|Exegesis Volume 4 Issue #7
Exegesis Digest Fri, 15 Jan 1999
Date: Fri, 15 Jan 1999 12:45:59 -0500
From: Debby Welch
To: exegesis < No Subject: found >
focus and concentration on anything......venus conj the galactic center or your finger in front of your nose, brings a quieting of the mind and a presence of mental awareness....there is information on the petal of a flower as well as on the reams of astrological charts as they fly off one's printer...i agree, simplify...and as e.m. forstner said: "only connect..."-deb
Date: Thu, 14 Jan 1999 19:18:23 -0800
From: "William D. Tallman"
Subject: Re: Exegesis Digest V4 #6
Joe Bennett says:
> You should know I'm not a professional astrologer, but one in study of
> the subject, and my submission should be considered in that context.
> That said, the answer I quoted would seem to be the most honest, based
> on what I've read from this list, and other readings. Maybe except for
> that part where you say it works. I'd say it exists, and we observe
> it. Saying it works implies it is more mechanical, and therefore
> subject to human intervention. What seems to work is the application of
> our(your) understanding of the laws that seem to govern it (astrology).
You have expressed the confusion that is at the core of my contention: astrology and the phenomenon it mirrors are two separate entities. Astrology is a construct we use to gain insight into the phenomenon; the phenomenon itself has, as yet, no name. So, I say the phenomenon exists, and we do indeed observe it; because we do, we have developed the astrological construct to assist us in gaining insights and understanding into and of ourselves and our environment that are (one imagines) not available elsewhere.
Certainly astrology is subject to human intervention, as it is a human invention in the first place. Astrology itself observes the laws that appear to govern the phenomenon of interest here.
> I've been hoping that someone would decide upon such a study as a result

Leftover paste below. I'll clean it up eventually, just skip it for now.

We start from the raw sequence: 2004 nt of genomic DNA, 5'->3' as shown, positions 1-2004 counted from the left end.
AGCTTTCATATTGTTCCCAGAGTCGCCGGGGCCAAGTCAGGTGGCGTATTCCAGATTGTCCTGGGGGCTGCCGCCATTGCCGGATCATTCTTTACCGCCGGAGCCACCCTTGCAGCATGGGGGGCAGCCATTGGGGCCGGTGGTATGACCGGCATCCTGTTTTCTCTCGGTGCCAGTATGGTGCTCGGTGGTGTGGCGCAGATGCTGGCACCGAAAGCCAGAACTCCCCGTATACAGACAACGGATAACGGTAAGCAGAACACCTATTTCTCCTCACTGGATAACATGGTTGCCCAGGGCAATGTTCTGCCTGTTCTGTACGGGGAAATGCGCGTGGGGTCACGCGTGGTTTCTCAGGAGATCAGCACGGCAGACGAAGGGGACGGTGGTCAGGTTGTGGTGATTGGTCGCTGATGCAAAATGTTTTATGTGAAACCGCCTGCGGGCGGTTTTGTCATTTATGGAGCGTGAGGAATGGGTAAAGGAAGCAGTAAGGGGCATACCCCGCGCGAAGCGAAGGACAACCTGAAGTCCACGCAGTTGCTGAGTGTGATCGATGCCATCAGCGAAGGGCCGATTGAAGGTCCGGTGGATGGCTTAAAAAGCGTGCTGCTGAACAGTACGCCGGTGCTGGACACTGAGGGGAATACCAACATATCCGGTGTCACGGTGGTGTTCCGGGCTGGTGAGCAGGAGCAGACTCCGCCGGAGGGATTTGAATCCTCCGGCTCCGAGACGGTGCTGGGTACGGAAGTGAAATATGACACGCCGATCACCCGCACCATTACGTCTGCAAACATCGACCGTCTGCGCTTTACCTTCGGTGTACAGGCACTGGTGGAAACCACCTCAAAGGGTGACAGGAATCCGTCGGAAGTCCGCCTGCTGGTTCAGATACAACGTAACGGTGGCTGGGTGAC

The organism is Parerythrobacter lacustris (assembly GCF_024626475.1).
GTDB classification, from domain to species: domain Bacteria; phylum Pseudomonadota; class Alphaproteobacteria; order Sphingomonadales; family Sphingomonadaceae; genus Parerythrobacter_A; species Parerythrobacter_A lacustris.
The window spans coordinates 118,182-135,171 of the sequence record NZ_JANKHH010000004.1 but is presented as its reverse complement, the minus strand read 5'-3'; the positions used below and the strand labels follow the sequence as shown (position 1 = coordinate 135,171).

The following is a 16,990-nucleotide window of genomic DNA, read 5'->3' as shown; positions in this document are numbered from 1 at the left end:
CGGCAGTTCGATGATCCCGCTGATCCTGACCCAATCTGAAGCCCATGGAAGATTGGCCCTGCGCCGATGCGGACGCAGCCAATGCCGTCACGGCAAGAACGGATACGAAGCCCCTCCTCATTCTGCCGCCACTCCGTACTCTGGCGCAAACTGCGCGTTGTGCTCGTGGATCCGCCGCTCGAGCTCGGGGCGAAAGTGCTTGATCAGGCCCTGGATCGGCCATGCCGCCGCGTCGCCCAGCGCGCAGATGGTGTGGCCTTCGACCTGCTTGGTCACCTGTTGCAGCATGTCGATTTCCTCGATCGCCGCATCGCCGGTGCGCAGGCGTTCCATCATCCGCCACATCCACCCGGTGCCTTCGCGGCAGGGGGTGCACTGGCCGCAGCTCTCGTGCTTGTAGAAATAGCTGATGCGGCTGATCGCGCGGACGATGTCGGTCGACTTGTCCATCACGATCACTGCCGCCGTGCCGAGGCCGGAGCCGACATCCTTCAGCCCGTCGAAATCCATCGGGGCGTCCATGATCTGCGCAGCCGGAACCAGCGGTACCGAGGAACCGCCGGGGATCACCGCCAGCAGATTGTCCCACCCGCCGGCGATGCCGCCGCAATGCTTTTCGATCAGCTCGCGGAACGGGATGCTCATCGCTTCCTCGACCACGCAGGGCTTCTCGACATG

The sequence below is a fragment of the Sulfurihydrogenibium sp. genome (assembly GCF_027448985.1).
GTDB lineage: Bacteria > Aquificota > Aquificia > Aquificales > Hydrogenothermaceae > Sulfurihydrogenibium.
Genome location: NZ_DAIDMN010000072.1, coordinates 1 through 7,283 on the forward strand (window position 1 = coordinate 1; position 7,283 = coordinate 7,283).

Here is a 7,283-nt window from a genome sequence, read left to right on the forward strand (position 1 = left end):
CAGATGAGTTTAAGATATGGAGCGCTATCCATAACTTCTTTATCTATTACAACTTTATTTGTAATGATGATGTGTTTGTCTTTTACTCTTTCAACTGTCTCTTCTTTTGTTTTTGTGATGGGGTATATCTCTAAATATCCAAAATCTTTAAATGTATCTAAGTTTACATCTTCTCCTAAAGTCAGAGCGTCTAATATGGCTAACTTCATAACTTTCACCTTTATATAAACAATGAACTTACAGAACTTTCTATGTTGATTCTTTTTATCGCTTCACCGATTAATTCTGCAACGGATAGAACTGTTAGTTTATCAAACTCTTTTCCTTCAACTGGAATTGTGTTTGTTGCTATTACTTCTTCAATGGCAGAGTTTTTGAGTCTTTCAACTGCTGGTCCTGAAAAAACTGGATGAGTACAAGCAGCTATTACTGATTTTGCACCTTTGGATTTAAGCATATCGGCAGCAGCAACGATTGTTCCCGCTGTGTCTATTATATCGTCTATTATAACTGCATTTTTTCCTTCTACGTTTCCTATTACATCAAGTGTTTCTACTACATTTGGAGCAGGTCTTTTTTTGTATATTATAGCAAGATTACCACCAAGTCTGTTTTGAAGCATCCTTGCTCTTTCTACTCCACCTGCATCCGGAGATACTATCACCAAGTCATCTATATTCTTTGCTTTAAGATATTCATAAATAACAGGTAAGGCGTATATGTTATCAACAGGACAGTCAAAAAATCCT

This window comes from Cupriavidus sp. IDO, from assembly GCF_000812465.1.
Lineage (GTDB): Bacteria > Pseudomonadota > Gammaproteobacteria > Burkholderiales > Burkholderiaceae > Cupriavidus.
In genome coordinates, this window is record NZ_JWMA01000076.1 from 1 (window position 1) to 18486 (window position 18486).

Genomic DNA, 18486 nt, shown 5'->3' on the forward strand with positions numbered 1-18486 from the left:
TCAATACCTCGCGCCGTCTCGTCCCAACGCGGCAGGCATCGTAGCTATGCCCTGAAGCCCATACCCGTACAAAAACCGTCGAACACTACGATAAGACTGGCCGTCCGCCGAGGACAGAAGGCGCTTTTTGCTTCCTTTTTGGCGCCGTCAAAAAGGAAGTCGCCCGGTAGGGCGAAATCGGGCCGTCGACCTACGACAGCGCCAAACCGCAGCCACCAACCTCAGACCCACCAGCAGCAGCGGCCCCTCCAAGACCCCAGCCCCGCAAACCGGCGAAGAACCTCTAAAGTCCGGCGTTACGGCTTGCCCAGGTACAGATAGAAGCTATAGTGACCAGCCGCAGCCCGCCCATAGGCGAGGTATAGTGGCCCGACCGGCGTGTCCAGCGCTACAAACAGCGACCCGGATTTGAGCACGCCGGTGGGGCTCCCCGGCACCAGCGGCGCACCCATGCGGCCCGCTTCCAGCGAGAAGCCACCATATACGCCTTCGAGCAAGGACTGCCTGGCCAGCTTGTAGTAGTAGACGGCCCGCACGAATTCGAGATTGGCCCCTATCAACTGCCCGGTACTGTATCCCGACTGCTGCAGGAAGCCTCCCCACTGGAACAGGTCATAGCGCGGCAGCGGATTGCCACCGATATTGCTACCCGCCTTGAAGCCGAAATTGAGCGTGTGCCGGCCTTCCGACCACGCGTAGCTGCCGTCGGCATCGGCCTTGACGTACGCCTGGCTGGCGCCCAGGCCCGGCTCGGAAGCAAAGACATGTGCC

> of this list. Maybe it's impossible, but even the proof of that
> impossiblility could be attempted. I've seen no evidence of any
> contributor engaged in the kind of study that would answer some of these
> questions. In all fairness, the talk has been profoundly deep, in many
> cases, beyond me. But I simplify.
That (proof) may indeed be possible. I've suggested that it may be that one cannot validate astrology (the construct we use) from within itself. I've no idea how this can be demonstrated, though
As to the depth of the discussion.... well, perhaps the problem is that we don't have a well developed (and commonly understood) language with which to work, and so we have to use a lot of descriptive verbage just in order to get what may well turn out to be a rather simple idea actually communicated. I recall somewhere in Jung's writings that he lamented the fact that he had to invent terminology and laboriously define it before he could even begin to put forth his ideas! I certainly hope we don't need to do that here.
> ........................................................I think maybe a lot of them out there
> reading this list are a lot like me and just don't plain have the energy
> to read into the depth probing writing I've witnessed. It's good, yes,
> but hey, I worked all day.
Oh yes! I do understand this. There is a good reason that I have not even thought to pursue this while I was working; being now retired, it's time for me to do the things I've been putting off, and this is one of those.
> .....................................Maybe astrologers would like it to seem to
> remain a magical practice, but that statement sounds like a
> condemnation, as if because no one will respond to you they think 'yes,
> magic works for me, and my clients too.' That's hogwash. Does anyone
> on this list doubt that this phenomina is linked to the laws of physics
> and a bunch of other stuff we don't understand, and that it can be
> discovered (or rediscoverd) through study?